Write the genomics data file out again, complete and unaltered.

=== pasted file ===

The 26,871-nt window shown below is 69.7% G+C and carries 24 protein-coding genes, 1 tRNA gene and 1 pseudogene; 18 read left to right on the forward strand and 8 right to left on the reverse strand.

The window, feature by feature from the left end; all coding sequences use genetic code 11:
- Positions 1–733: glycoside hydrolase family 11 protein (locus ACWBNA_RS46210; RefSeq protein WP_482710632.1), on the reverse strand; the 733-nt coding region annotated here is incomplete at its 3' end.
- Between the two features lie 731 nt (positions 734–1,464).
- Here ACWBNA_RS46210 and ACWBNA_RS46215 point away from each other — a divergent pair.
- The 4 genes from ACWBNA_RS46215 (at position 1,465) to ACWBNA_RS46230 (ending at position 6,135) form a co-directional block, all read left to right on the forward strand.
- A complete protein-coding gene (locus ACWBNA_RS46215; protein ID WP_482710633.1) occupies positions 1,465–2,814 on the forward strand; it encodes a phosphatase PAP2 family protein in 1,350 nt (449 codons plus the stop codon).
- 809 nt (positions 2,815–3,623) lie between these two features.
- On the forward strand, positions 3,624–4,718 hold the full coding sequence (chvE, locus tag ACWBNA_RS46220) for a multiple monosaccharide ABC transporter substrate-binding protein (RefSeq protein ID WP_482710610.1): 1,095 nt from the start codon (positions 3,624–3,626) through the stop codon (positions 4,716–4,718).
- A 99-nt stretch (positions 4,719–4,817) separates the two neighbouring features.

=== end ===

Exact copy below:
The 26,871-nt window shown below is 69.7% G+C and carries 24 protein-coding genes, 1 tRNA gene and 1 pseudogene; 18 read left to right on the forward strand and 8 right to left on the reverse strand.

The window, feature by feature from the left end; all coding sequences use genetic code 11:
- Positions 1–733: glycoside hydrolase family 11 protein (locus ACWBNA_RS46210; RefSeq protein WP_482710632.1), on the reverse strand; the 733-nt coding region annotated here is incomplete at its 3' end.
- Between the two features lie 731 nt (positions 734–1,464).
- Here ACWBNA_RS46210 and ACWBNA_RS46215 point away from each other — a divergent pair.
- The 4 genes from ACWBNA_RS46215 (at position 1,465) to ACWBNA_RS46230 (ending at position 6,135) form a co-directional block, all read left to right on the forward strand.
- A complete protein-coding gene (locus ACWBNA_RS46215; protein ID WP_482710633.1) occupies positions 1,465–2,814 on the forward strand; it encodes a phosphatase PAP2 family protein in 1,350 nt (449 codons plus the stop codon).
- 809 nt (positions 2,815–3,623) lie between these two features.
- On the forward strand, positions 3,624–4,718 hold the full coding sequence (chvE, locus tag ACWBNA_RS46220) for a multiple monosaccharide ABC transporter substrate-binding protein (RefSeq protein ID WP_482710610.1): 1,095 nt from the start codon (positions 3,624–3,626) through the stop codon (positions 4,716–4,718).
- A 99-nt stretch (positions 4,719–4,817) separates the two neighbouring features.